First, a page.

I knew I could expect two crops each season from these varieties when I planted them. That’s why I planted them. What I didn’t know is how abundant and flavorful the berries would be. Unfortunately, for the purposes of evaluation, the two varieties are growing in separate locations that differ markedly from each other. The one in the better location — a humus-rich soil basking in abundant sunlight — yields oodles of large berries. The other variety — planted in a weedy bed shaded from the east by a greenhouse wall — yields less and smaller berries, with perhaps a tad better flavor.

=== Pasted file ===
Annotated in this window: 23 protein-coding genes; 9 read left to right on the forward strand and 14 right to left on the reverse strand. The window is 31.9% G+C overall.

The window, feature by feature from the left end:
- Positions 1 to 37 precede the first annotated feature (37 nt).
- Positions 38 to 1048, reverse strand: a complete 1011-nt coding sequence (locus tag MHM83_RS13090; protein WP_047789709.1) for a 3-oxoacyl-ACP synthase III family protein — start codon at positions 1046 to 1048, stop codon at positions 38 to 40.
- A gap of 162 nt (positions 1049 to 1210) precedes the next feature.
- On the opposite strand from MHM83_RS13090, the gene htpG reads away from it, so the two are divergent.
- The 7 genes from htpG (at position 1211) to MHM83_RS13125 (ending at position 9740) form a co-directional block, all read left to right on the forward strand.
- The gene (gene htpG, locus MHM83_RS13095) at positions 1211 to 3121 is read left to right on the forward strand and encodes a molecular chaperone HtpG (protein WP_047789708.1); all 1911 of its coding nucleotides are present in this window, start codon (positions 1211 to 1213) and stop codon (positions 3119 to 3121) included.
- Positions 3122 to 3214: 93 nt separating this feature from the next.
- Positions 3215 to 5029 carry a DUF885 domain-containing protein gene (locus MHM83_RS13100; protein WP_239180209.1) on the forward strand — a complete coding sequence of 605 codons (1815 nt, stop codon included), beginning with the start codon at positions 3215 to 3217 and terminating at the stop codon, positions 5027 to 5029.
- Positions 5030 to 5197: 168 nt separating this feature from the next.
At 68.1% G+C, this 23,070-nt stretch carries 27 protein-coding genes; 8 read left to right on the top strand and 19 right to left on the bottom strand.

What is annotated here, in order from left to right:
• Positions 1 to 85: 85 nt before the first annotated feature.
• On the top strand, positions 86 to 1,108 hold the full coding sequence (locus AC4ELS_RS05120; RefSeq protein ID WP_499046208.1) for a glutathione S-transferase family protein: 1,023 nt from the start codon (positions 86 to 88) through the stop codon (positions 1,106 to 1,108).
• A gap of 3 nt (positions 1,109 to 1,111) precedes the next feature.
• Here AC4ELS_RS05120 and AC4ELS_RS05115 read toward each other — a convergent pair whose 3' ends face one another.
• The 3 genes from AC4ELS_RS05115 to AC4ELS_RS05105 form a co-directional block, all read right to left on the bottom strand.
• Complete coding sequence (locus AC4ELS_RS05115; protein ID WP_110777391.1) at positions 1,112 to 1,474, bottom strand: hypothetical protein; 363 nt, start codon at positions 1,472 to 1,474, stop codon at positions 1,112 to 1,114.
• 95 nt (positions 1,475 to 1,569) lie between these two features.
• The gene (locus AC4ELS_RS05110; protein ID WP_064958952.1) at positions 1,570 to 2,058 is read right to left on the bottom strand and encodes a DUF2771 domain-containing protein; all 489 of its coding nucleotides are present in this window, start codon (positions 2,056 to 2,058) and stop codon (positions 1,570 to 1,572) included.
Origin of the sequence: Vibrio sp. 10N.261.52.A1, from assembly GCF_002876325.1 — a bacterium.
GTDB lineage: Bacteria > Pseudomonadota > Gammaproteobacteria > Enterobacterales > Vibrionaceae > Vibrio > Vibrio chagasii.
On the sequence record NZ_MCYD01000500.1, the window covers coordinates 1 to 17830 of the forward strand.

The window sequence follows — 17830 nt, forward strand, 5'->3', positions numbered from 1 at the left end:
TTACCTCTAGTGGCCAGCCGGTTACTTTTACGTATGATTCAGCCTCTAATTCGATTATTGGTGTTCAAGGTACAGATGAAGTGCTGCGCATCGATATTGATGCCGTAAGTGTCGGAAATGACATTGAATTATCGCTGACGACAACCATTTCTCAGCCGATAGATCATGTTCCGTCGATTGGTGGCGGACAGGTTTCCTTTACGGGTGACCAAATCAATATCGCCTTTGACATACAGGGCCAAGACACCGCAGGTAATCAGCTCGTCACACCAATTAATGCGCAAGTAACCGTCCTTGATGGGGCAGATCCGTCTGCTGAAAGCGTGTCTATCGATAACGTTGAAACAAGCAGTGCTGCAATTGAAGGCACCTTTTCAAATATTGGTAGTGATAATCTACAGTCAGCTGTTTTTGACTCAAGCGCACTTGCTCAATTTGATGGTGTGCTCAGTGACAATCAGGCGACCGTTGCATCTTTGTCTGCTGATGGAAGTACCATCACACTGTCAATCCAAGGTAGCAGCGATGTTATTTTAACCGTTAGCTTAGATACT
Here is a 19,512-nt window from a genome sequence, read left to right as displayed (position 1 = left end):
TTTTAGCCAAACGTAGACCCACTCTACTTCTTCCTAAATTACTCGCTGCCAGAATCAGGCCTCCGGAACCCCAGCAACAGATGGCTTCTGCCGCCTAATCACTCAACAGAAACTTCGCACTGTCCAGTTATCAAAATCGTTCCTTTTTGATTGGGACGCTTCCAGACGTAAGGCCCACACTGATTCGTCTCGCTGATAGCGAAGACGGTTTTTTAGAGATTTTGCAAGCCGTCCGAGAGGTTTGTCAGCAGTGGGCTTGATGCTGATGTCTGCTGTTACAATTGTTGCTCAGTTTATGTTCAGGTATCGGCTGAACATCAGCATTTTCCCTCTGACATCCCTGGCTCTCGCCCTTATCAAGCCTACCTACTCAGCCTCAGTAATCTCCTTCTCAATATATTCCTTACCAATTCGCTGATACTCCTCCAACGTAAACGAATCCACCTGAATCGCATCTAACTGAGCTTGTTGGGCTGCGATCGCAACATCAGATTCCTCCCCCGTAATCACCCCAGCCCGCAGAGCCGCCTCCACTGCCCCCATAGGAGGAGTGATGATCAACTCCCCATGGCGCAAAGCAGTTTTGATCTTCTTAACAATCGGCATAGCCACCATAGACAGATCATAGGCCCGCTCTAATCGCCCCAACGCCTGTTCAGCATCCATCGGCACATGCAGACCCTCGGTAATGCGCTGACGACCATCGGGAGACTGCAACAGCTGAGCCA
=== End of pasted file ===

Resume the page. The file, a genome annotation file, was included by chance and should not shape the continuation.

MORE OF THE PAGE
Pruning Recipes

Pruning Niwot and Ohio’s Treasure is as important for ease of picking and pest control as it is for other brambles. And it’s easy.

Right after the current crop grinds to a halt, I’ll cut every cane that bore fruit right to the ground. These two-year-old canes are going to be starting to die anyway. I could cut them down in winter, but cutting them sooner gets the thorny canes out of the way of late summer harvest.Blackcaps on plant

All summer long, I’ll also pinch out the growing tip of any new canes when they reach about four feet in height. Pinching induces side shoots, on which fruits are borne.

That’s it for summer pruning. Sometime next winter I’ll reduce each clump of canes to the six healthiest and shorten each side shoot on remaining canes to about 18 inches long.

All in all, Niwot and Ohio’s Treasure yield a lot of delicious fruit over a long period of time for minimal effort. Now, if only the canes were thornless.

And More Pruning